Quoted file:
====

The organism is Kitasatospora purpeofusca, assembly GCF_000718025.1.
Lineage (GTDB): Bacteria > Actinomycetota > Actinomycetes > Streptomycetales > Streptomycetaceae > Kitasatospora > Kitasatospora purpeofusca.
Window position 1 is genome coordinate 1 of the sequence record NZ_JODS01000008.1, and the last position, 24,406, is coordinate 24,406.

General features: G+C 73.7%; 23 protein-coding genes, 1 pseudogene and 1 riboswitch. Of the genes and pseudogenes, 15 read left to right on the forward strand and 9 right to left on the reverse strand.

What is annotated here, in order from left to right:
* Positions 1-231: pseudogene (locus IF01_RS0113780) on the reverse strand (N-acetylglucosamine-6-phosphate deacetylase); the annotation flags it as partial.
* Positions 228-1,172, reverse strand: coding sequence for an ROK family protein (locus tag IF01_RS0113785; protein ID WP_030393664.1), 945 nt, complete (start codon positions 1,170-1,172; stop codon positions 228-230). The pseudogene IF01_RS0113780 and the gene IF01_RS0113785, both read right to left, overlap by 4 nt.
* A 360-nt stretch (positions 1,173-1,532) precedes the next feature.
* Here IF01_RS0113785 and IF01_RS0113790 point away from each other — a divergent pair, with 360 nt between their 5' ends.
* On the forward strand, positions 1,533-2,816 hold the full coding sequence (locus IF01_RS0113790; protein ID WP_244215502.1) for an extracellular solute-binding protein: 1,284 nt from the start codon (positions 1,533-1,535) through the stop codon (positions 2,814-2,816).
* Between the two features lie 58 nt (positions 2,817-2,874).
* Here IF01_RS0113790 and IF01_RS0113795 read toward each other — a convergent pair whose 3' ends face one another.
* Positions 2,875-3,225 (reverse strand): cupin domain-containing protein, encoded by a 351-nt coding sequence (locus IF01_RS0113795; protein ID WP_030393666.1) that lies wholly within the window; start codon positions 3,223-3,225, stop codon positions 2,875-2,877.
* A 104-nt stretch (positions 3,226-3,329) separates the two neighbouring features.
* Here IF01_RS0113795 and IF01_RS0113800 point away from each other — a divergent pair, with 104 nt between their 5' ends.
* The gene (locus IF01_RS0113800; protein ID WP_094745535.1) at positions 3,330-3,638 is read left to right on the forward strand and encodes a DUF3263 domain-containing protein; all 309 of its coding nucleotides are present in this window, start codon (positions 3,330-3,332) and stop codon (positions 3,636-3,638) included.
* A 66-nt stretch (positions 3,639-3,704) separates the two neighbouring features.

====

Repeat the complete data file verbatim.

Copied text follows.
The organism is Kitasatospora purpeofusca, assembly GCF_000718025.1.
Lineage (GTDB): Bacteria > Actinomycetota > Actinomycetes > Streptomycetales > Streptomycetaceae > Kitasatospora > Kitasatospora purpeofusca.
Window position 1 is genome coordinate 1 of the sequence record NZ_JODS01000008.1, and the last position, 24,406, is coordinate 24,406.

General features: G+C 73.7%; 23 protein-coding genes, 1 pseudogene and 1 riboswitch. Of the genes and pseudogenes, 15 read left to right on the forward strand and 9 right to left on the reverse strand.

What is annotated here, in order from left to right:
* Positions 1-231: pseudogene (locus IF01_RS0113780) on the reverse strand (N-acetylglucosamine-6-phosphate deacetylase); the annotation flags it as partial.
* Positions 228-1,172, reverse strand: coding sequence for an ROK family protein (locus tag IF01_RS0113785; protein ID WP_030393664.1), 945 nt, complete (start codon positions 1,170-1,172; stop codon positions 228-230). The pseudogene IF01_RS0113780 and the gene IF01_RS0113785, both read right to left, overlap by 4 nt.
* A 360-nt stretch (positions 1,173-1,532) precedes the next feature.
* Here IF01_RS0113785 and IF01_RS0113790 point away from each other — a divergent pair, with 360 nt between their 5' ends.
* On the forward strand, positions 1,533-2,816 hold the full coding sequence (locus IF01_RS0113790; protein ID WP_244215502.1) for an extracellular solute-binding protein: 1,284 nt from the start codon (positions 1,533-1,535) through the stop codon (positions 2,814-2,816).
* Between the two features lie 58 nt (positions 2,817-2,874).
* Here IF01_RS0113790 and IF01_RS0113795 read toward each other — a convergent pair whose 3' ends face one another.
* Positions 2,875-3,225 (reverse strand): cupin domain-containing protein, encoded by a 351-nt coding sequence (locus IF01_RS0113795; protein ID WP_030393666.1) that lies wholly within the window; start codon positions 3,223-3,225, stop codon positions 2,875-2,877.
* A 104-nt stretch (positions 3,226-3,329) separates the two neighbouring features.
* Here IF01_RS0113795 and IF01_RS0113800 point away from each other — a divergent pair, with 104 nt between their 5' ends.
* The gene (locus IF01_RS0113800; protein ID WP_094745535.1) at positions 3,330-3,638 is read left to right on the forward strand and encodes a DUF3263 domain-containing protein; all 309 of its coding nucleotides are present in this window, start codon (positions 3,330-3,332) and stop codon (positions 3,636-3,638) included.
* A 66-nt stretch (positions 3,639-3,704) separates the two neighbouring features.